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Using netAuth authentication

This section describes the case of a server in which the process for user $U_i$ satisfies all of the requests from $U_i$, for a particular service (as described in Section 5). There does not exist a comparable scenario in UNIX. Hence, we report the latencies observed on the client side in Table 3.

Table 3: Elapse times observed on the client side to perform a connect-send-recv. All times are in microseconds. The netAuth connections are established with user authentication. Successive netAuth connections are to the same per-user server process created by the first connection on the server. The UNIX connections are established without user authentication.
Connection netAuth Linux
  (with auth.) (w/o auth.)
first 4200 147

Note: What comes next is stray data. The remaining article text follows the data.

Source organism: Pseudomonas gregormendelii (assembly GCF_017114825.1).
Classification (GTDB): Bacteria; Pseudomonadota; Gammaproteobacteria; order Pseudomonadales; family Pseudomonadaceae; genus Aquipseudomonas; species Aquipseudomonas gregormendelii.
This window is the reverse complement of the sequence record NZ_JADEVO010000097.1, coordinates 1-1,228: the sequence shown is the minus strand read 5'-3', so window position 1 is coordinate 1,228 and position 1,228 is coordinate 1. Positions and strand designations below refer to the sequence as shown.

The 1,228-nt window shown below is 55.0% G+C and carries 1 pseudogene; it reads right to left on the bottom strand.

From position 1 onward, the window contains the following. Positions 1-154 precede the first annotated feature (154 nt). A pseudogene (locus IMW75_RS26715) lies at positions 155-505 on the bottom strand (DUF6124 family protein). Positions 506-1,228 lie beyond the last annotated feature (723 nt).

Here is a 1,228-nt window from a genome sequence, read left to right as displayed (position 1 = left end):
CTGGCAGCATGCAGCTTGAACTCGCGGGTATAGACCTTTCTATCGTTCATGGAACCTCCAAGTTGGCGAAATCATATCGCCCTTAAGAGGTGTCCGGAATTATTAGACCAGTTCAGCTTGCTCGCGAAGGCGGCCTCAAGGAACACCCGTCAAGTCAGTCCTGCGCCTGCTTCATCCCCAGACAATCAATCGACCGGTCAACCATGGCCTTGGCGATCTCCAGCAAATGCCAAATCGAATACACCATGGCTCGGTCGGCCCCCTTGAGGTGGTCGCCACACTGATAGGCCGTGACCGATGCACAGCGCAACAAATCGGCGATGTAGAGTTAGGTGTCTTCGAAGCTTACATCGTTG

successive 67 147

For the first connection, using netAuth authentication mechanisms, a new connection results in the following set of actions: (1) on the client, the kernel requests an authenticator from the user-space daemon; (2) the client generates the authenticator and sends it to the server where it is verified; (3) there is a RTT for sending the authenticator to the server and receiving response from the server; (4) there may be context-switch times (between client process and authentication daemon); and (5) there may scheduling delays. The costliest operation by far is the cryptographic signing of the authenticator.

All subsequent connections on behalf of the same user run much faster because they re-use the same server process and fast authentications. In comparison, the elapse time for the UNIX case is the same for all cases because there are no schemes for a client to re-use a previously created per-user process. The values for UNIX shown in the Table are without authentication overhead.

Manigandan Radhakrishnan 2008-05-13